Rio Tinto plans large investment in Australian iron ore projects
Rio Tinto announced that it will invest $US749 million ($A1 billion) to maintain its iron ore production capacity in its Greater Tom Price operations in Western Australia’s Pilbara region.
The investment aims to help the company sustain production capacity to meet China’s demand for iron ore.
The Anglo-Australian miner said the investment will boost efforts to mine existing and new iron ore deposits, as well as fund the construction of a new crusher and an accompanying 13-km (8-mile) conveyor to link the Greater Tom Price site's two mines.
Rio Tinto Iron Ore chief executive Chris Salisbury said most of the iron ore had been extracted from the existing pit, and this investment would be used to extract the raw material from the site's second mine, the Western Turner Syncline Phase 2 mine.
“This is a sustaining project for our Greater Tom Price region. It will not produce additional capacity,” Salisbury said.
The Financial Review reported that Rio Tinto is seeking government approval for construction to start in the first quarter of 2020 and, if approved, the first ore from the expansion is expected to be produced in 2021.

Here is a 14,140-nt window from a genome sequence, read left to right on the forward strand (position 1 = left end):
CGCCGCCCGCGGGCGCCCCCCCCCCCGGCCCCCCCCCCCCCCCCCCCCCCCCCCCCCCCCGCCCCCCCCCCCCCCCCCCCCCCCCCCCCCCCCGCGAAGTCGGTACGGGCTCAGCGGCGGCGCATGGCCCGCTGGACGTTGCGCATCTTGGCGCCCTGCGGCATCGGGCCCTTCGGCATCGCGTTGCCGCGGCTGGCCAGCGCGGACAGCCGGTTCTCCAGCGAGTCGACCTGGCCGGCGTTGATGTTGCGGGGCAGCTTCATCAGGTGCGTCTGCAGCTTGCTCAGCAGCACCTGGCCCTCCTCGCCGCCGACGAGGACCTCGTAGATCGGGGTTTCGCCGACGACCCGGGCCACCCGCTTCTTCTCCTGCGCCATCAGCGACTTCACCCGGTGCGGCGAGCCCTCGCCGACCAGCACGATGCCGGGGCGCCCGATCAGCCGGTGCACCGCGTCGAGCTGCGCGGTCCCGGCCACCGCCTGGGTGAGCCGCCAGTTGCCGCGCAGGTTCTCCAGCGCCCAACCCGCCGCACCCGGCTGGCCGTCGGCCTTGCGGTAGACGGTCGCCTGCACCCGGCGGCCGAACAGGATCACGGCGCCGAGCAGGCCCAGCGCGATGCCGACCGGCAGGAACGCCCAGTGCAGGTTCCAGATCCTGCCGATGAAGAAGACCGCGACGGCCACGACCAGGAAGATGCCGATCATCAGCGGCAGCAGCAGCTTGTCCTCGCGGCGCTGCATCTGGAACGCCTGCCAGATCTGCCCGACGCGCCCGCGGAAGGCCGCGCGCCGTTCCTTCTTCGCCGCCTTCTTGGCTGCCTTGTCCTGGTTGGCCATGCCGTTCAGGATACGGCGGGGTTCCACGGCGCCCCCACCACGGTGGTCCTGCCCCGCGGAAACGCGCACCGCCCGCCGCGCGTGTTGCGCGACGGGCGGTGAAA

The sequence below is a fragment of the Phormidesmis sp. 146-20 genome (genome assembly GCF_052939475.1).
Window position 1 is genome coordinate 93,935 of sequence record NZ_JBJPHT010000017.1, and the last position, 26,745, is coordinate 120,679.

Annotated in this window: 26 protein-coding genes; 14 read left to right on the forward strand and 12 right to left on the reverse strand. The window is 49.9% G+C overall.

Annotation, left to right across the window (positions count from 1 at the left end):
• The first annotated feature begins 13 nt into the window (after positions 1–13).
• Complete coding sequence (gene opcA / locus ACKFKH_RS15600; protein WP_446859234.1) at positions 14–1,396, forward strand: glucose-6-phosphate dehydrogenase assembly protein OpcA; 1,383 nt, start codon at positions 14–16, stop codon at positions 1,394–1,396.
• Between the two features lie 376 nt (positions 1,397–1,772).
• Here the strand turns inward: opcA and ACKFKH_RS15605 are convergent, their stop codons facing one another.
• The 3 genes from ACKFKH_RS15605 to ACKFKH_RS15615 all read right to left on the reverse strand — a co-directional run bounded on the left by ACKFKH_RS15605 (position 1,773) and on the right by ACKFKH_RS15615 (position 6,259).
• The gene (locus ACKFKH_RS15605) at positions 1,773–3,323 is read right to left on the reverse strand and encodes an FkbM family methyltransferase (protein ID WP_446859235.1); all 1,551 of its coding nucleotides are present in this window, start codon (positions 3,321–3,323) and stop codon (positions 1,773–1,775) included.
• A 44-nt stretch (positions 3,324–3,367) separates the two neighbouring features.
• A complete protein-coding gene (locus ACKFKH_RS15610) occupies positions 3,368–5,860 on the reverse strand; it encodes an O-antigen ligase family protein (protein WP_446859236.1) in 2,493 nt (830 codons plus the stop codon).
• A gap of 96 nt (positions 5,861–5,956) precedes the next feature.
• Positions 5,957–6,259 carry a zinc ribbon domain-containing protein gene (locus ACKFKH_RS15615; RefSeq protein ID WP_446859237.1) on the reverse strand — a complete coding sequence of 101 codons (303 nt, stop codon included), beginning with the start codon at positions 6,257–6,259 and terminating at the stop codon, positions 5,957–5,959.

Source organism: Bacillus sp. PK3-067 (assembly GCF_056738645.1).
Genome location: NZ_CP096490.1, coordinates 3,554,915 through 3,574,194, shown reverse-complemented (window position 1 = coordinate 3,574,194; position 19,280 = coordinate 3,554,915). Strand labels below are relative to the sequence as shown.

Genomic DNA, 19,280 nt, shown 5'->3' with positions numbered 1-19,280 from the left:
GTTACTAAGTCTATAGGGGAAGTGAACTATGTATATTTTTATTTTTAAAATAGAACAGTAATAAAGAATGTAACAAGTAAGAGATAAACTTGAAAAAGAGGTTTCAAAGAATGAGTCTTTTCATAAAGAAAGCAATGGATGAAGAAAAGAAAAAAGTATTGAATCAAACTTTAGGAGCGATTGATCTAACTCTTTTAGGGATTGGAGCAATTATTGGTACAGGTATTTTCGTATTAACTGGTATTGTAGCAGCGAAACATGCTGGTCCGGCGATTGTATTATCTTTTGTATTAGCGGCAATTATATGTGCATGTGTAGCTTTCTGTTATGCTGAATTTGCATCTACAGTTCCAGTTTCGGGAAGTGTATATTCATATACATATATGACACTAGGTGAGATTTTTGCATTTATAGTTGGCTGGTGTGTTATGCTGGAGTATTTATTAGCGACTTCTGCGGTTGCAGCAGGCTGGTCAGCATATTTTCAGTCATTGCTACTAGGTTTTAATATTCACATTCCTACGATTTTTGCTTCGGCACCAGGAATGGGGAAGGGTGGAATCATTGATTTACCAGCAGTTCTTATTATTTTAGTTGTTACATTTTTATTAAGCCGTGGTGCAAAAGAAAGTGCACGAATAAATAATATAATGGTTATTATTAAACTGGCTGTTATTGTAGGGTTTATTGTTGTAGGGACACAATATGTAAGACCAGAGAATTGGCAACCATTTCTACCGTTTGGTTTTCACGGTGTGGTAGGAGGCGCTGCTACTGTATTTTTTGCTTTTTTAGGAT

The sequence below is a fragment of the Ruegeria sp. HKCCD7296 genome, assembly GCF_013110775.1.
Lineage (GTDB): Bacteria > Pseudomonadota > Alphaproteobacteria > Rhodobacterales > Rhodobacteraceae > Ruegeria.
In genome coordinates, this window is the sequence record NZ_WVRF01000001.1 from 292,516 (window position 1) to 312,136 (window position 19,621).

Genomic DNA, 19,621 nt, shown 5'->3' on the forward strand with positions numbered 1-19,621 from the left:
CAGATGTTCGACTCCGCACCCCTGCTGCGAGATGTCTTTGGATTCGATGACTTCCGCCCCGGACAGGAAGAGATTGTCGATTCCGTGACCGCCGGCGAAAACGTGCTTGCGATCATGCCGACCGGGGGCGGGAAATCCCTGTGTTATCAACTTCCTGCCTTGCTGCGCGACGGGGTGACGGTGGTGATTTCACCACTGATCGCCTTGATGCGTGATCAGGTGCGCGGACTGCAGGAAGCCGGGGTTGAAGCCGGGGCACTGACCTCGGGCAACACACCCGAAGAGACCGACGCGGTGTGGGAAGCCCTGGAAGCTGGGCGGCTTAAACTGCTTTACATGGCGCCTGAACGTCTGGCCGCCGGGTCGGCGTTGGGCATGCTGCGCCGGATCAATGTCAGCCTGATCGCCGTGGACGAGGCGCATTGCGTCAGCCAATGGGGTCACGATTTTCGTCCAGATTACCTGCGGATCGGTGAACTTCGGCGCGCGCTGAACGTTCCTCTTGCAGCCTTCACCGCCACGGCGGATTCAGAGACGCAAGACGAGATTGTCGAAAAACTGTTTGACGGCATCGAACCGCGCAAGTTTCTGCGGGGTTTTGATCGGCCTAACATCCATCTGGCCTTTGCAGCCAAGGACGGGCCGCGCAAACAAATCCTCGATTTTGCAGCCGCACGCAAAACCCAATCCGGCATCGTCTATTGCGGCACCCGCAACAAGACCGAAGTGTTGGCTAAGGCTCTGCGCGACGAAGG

The ore will feed into Rio Tinto’s production of the Pilbara Blend, a product that mixes two different ores from 13 of Rio Tinto’s mines and “continues to be the preferred baseload product for China's steel mills,” Rio Tinto said.
This project will have potential to produce about 30 Mt/a (33 million stpy) of iron ore, which means Rio expects the cost of construction per tonne will be $25 per tonne of annual capacity.
The investment is included in Rio Tinto’s existing guidance for Pilbara replacement capital for 2020 to 2022.
Salisbury said the investment will produce 1,000 construction jobs at the project’s peak, and will use 20 autonomous long haul trucks.
About 50 percent of the company’s haul truck fleet will be capable of operating autonomously by the end of the year, with plans being assessed to expand this in the years ahead.
Photo credit: Rio Tinto